Saturday, 11 October 2008

The Texas Chain Saw Massacre

Director: Tobe Hooper
Writers: Kim Henkel and Tobe Hooper
USA 1974

The first time I saw this film, alone in the middle of the night, I received a phone call halfway through from a friend who thought she was being followed after getting out of a taxi. Staying on the phone with her while she found a police station with Leatherface’s chainsaw screaming in the background isn’t something I’ll forget in a hurry.

At the time the film had an almost holy mystique after being banned in the UK for so long. I was filled with anticipation and dread before watching it - and the unfortunate events of the night aside, it scared me rigid. Last month I picked up an uncut DVD version for three quid in my local Tesco. How times change.

“The Texas Chain Saw Massacre” is the most respected, most influential and probably the most frightening film on the list. It excels in every area. The camera work is astonishing in its originality, the direction tight, the pacing unique. It eschews the traditional murky, dark tones of the time in favour of dripping colour, sunsets and sunrises providing a lurid background to the horror. And that horror hits you like a smack in the face, an abrupt switch part-way through the film that doesn’t let up until the very end.

Hooper uses unusual camera techniques – low level tracking shots, burnt-out lens flare, wide-angle lenses for closeups – to create a deeply unsettling, claustrophobic atmosphere. There are iconic scenes throughout – the blood-soaked, sobbing figure of actress Marilyn Burns as she is tracked at low-angle through sun-parched undergrowth; an extreme close-up of her terrified, fluttering eye; Leatherface's psychotic dance in front of a blinding sun. It's all shot on colour-drenched 16mm film, high-contrast and hyperreal, with an amazing sound design of chugging diesel generators, gibbering madmen and incessant, terrified screaming.

The subject matter and rural setting are commonplace nowadays but were unusual at the time. No-one had thought to exploit the city audience's fear of that other America of the isolated, inbred redneck. Hooper does it expertly, and though the formula has been imitated many times it's never been topped. There's even a queasy humour in there, hysterical in the literal sense, hardly ever commented on because the horror swamps it so utterly.

And it is absolutely terrifying. The speed at which the horror appears and then attacks with double-punches of cinematic shock and sickening cruelty leaves you breathless. The body count mounts so rapidly it seems the film must run out of steam but it doesn't, switching expertly to the drawn-out torment of a single character and a bleak, soul-destroying finale.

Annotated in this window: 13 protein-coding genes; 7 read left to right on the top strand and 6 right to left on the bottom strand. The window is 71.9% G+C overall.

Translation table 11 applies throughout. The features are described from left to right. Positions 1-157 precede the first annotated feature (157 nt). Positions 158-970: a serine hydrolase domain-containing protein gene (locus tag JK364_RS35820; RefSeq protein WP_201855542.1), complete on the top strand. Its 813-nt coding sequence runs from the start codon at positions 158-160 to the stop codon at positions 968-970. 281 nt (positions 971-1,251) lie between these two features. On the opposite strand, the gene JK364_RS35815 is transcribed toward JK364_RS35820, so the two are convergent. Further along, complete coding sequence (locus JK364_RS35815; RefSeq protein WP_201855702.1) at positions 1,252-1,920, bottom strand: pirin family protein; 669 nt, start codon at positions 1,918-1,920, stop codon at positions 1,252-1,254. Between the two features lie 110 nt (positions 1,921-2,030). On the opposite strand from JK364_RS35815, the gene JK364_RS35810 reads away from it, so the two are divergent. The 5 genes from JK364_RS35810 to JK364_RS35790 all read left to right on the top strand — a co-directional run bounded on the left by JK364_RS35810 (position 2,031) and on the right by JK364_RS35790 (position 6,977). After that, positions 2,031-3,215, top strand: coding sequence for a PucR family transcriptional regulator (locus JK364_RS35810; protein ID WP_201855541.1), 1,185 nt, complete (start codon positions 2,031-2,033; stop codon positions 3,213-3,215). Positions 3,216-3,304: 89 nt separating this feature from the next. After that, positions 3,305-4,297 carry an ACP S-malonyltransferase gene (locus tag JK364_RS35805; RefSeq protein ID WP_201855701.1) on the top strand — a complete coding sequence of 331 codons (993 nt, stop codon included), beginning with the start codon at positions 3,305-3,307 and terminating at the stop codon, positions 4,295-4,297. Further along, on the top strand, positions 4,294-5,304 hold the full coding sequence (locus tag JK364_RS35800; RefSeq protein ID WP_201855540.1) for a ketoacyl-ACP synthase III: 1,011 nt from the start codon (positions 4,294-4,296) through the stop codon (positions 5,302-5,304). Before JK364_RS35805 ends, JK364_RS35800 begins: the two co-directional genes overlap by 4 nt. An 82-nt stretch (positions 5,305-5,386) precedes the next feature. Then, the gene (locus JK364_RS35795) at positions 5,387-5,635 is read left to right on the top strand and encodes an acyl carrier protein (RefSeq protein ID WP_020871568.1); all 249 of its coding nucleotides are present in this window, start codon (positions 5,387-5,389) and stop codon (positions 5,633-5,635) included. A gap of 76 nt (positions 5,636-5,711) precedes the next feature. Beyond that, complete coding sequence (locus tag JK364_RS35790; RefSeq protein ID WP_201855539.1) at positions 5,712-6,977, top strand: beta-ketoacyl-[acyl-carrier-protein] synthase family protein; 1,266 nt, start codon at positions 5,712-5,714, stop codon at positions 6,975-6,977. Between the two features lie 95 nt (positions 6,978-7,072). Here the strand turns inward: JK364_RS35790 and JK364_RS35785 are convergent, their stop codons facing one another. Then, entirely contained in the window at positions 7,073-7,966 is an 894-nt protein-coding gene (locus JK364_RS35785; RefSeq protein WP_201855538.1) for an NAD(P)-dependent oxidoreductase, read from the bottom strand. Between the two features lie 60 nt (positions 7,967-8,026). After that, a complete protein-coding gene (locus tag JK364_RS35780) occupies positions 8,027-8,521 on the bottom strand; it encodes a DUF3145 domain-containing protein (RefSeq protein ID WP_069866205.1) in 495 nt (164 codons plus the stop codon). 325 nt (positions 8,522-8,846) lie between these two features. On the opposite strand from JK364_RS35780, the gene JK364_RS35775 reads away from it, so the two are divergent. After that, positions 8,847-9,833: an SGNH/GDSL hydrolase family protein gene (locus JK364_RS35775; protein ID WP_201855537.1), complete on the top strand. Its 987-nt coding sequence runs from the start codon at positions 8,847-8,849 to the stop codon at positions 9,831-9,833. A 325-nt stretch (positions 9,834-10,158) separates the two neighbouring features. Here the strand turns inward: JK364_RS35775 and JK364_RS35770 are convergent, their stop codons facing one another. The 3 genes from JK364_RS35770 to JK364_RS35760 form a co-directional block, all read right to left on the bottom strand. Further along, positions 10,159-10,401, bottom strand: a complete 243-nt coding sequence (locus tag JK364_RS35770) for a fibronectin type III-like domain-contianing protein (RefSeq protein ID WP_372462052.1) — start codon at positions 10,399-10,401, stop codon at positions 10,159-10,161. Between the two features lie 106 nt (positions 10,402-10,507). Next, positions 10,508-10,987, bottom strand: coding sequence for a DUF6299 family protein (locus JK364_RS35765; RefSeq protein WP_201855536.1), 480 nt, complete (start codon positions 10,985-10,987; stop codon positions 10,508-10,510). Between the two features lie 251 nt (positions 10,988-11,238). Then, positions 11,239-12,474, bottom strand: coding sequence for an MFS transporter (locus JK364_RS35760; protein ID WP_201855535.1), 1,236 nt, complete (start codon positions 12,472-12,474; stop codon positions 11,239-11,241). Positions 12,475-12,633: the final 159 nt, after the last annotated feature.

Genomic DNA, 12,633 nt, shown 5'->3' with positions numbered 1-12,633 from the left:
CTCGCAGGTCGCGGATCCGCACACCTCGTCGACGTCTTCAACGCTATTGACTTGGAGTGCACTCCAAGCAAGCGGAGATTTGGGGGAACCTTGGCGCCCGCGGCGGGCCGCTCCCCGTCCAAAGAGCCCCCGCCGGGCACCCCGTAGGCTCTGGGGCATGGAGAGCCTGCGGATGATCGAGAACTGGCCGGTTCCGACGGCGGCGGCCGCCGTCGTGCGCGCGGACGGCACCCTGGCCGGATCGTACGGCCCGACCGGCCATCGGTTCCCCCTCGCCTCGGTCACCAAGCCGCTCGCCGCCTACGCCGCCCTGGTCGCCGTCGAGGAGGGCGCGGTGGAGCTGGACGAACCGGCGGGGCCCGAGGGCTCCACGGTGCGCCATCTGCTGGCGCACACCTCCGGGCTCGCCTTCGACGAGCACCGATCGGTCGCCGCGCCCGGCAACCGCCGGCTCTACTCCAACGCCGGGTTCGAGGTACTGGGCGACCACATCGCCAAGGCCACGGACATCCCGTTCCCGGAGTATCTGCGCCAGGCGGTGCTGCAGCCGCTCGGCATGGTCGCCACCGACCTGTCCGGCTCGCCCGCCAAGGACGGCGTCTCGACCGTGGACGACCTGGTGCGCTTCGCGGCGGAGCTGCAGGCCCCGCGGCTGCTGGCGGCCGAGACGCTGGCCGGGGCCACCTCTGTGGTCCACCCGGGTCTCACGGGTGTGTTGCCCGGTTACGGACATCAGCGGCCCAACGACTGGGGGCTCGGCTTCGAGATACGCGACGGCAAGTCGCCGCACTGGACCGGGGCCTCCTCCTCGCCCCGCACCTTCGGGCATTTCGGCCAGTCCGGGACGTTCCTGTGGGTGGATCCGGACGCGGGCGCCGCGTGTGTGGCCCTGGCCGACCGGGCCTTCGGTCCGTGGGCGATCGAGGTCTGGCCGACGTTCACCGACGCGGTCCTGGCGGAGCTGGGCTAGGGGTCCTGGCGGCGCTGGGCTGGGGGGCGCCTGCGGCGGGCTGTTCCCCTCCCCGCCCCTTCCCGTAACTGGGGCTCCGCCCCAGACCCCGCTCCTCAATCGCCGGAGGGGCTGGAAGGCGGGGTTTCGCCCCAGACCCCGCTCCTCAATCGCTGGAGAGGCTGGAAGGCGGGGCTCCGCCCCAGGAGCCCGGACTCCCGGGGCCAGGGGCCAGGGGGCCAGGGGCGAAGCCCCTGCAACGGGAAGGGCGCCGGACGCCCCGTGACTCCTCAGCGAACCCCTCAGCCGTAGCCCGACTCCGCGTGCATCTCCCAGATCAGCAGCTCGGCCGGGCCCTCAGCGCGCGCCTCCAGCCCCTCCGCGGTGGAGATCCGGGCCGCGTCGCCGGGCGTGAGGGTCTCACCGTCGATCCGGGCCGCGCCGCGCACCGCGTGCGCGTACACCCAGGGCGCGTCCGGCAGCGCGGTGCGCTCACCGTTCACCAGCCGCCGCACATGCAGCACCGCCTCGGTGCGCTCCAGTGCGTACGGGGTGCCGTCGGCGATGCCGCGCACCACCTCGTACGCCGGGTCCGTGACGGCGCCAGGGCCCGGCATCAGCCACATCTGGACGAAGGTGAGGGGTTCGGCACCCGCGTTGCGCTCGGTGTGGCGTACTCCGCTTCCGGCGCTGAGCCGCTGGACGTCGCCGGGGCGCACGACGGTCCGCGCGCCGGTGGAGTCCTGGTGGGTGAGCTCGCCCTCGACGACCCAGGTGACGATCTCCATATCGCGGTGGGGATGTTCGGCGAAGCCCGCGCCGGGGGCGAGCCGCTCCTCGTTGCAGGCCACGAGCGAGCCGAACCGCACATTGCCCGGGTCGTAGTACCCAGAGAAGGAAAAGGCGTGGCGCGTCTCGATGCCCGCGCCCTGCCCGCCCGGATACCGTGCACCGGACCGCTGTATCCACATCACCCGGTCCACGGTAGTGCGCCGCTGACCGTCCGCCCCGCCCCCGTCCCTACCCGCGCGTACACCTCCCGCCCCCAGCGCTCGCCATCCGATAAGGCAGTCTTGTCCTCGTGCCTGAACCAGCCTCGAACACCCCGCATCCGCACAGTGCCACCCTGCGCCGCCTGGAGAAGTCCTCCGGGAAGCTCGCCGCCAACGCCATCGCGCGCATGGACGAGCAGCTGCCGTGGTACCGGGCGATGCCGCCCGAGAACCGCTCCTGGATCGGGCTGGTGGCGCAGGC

It's almost an insult to call this masterpiece a horror film, relegating it to the ghetto of the genre movie where it has never received the mainstream critical acclaim it deserves. But it is a horror film through and through, building on those that came before it and sticking to the same claustrophobic, tension-building formula that makes previous classics like “The Birds” and “Night of the Living Dead” so effective. It's proof that the horror genre is a vital and innovative part of cinema, driving the industry and giving it much-needed kicks up the arse, while remaining resolutely underground, independent and subversive.


Nicholas said...

Yes a classic I agree. It's influence resulted in many b-movie cash-ins released with 'chainsaw' in the title, one of my favourites being 'Hollywood Chainsaw Hookers'. It was even starred and co-penned by Gunnar Hansen (Leatherface from The Texas Chainsaw Massacre). The UK version had to be renamed 'Hollywood Hookers' as we prefer our Hookers not to wield chainsaws, as clearly that would just put you off. Check out Wikipedia for some great quotes: "I was cleaning the chainsaw and it just started up!"
It's interesting just how far censorship has changed since the video nasty years. Now you can download Abel Ferrara's 'The Driller Killer' for free as its in the public domain...

Ben said...

I love cheap cash-ins. I've got a film called something like "Emmanuel and the Living Dead" on order from Love Film. Not sure how soft porn and zombies is going to work, but it should be interesting at least!

Didn't know you could get Driller Killer for free. It's far from my favourite horror film but one I do have to watch again at some point.

Derek said...

Great review Ben! I've watched this film only once so far, when it was shown on late night Channel 4 TV about four years ago. I have to say it is a very effective piece of horror cinema! As a child in the very early 80's, I vividly recall the large red and black rental video box leering down at me from the top shelf in my local video club! Anyone else remember that?

Oh, there is a new version about to be released on DVD and Blu-Ray:

Ben said...

Cheers Derek! Memories of these scary films in my local video shop prior to the ban are one of my driving fascinations. I don't remember "Texas" but a large "Tenebrae" poster used to adorn the window of North Lane Video in Headingley, Leeds.

I really should have mentioned in my review that the Blue Dolphin DVD I picked up in Tesco is one of the worst quality DVDs I've ever bought. It almost spoiled the film. Hang on for the new release!

Derek said...

I remember most of these "video nasties", circa 1982/83 in full display in establishments such as "Norfolk Video" in Gorleston-on-Sea, and "Ace Video", a grimy little video shop (all dark and sleazy) in side street behind Great Yarmouth town centre. Arr, memories -- haha!

Keep the reviews coming. Good stuff!

Did you get that book of Video nasty covers, which came out about 10 years ago?
Search for this on
"The Original Video Nasties: From Absurd to Zombie Flesh-eaters (Paperback)"

Derek said...

The remake of this is on Channel 4 late tonight. I'll have to record it to the HDD and watch it another day. :)